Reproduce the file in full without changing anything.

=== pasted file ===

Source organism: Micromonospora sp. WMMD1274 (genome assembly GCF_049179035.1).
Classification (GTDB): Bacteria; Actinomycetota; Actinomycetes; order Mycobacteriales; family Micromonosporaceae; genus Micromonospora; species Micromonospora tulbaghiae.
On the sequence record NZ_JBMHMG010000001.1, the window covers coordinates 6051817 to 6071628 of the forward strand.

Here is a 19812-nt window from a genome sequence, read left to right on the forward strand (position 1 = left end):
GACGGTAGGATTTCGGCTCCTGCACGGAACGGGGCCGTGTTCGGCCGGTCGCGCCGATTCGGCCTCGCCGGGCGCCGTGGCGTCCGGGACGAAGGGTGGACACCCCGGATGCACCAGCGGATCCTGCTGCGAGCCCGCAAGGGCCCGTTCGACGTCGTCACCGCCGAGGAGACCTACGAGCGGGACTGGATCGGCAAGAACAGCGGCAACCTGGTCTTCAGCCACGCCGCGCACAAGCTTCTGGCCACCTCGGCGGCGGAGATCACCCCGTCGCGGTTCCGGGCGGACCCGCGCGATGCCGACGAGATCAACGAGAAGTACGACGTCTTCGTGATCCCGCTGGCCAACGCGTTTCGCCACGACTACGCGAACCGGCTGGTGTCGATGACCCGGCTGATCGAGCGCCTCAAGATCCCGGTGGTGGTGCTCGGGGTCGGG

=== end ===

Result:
Source organism: Micromonospora sp. WMMD1274 (genome assembly GCF_049179035.1).
Classification (GTDB): Bacteria; Actinomycetota; Actinomycetes; order Mycobacteriales; family Micromonosporaceae; genus Micromonospora; species Micromonospora tulbaghiae.
On the sequence record NZ_JBMHMG010000001.1, the window covers coordinates 6051817 to 6071628 of the forward strand.

Here is a 19812-nt window from a genome sequence, read left to right on the forward strand (position 1 = left end):
GACGGTAGGATTTCGGCTCCTGCACGGAACGGGGCCGTGTTCGGCCGGTCGCGCCGATTCGGCCTCGCCGGGCGCCGTGGCGTCCGGGACGAAGGGTGGACACCCCGGATGCACCAGCGGATCCTGCTGCGAGCCCGCAAGGGCCCGTTCGACGTCGTCACCGCCGAGGAGACCTACGAGCGGGACTGGATCGGCAAGAACAGCGGCAACCTGGTCTTCAGCCACGCCGCGCACAAGCTTCTGGCCACCTCGGCGGCGGAGATCACCCCGTCGCGGTTCCGGGCGGACCCGCGCGATGCCGACGAGATCAACGAGAAGTACGACGTCTTCGTGATCCCGCTGGCCAACGCGTTTCGCCACGACTACGCGAACCGGCTGGTGTCGATGACCCGGCTGATCGAGCGCCTCAAGATCCCGGTGGTGGTGCTCGGGGTCGGG